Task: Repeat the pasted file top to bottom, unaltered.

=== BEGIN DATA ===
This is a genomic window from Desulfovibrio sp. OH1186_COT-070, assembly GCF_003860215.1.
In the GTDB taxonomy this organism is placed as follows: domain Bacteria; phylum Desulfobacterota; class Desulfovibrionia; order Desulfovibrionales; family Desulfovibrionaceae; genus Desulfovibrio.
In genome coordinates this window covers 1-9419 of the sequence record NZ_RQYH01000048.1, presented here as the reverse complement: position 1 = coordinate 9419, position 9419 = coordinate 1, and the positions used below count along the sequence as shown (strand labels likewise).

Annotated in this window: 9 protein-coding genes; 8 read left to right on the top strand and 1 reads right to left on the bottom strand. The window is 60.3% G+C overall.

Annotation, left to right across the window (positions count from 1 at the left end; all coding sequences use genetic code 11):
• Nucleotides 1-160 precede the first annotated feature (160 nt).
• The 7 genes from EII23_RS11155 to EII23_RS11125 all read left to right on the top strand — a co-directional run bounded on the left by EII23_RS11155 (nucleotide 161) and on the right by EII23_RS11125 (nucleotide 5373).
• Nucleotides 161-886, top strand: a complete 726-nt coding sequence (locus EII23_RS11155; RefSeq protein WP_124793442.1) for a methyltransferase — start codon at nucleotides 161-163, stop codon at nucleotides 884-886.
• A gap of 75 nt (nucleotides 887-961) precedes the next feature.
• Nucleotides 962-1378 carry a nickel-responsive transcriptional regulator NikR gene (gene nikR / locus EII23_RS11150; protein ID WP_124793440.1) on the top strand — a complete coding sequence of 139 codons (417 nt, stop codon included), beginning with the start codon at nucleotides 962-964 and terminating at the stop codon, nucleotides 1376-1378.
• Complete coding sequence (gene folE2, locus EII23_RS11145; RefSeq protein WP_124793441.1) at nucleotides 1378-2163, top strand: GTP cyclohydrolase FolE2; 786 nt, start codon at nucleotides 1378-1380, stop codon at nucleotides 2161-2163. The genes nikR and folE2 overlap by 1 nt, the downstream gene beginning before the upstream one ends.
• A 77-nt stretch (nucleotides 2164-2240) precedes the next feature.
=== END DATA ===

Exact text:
This is a genomic window from Desulfovibrio sp. OH1186_COT-070, assembly GCF_003860215.1.
In the GTDB taxonomy this organism is placed as follows: domain Bacteria; phylum Desulfobacterota; class Desulfovibrionia; order Desulfovibrionales; family Desulfovibrionaceae; genus Desulfovibrio.
In genome coordinates this window covers 1-9419 of the sequence record NZ_RQYH01000048.1, presented here as the reverse complement: position 1 = coordinate 9419, position 9419 = coordinate 1, and the positions used below count along the sequence as shown (strand labels likewise).

Annotated in this window: 9 protein-coding genes; 8 read left to right on the top strand and 1 reads right to left on the bottom strand. The window is 60.3% G+C overall.

Annotation, left to right across the window (positions count from 1 at the left end; all coding sequences use genetic code 11):
• Nucleotides 1-160 precede the first annotated feature (160 nt).
• The 7 genes from EII23_RS11155 to EII23_RS11125 all read left to right on the top strand — a co-directional run bounded on the left by EII23_RS11155 (nucleotide 161) and on the right by EII23_RS11125 (nucleotide 5373).
• Nucleotides 161-886, top strand: a complete 726-nt coding sequence (locus EII23_RS11155; RefSeq protein WP_124793442.1) for a methyltransferase — start codon at nucleotides 161-163, stop codon at nucleotides 884-886.
• A gap of 75 nt (nucleotides 887-961) precedes the next feature.
• Nucleotides 962-1378 carry a nickel-responsive transcriptional regulator NikR gene (gene nikR / locus EII23_RS11150; protein ID WP_124793440.1) on the top strand — a complete coding sequence of 139 codons (417 nt, stop codon included), beginning with the start codon at nucleotides 962-964 and terminating at the stop codon, nucleotides 1376-1378.
• Complete coding sequence (gene folE2, locus EII23_RS11145; RefSeq protein WP_124793441.1) at nucleotides 1378-2163, top strand: GTP cyclohydrolase FolE2; 786 nt, start codon at nucleotides 1378-1380, stop codon at nucleotides 2161-2163. The genes nikR and folE2 overlap by 1 nt, the downstream gene beginning before the upstream one ends.
• A 77-nt stretch (nucleotides 2164-2240) precedes the next feature.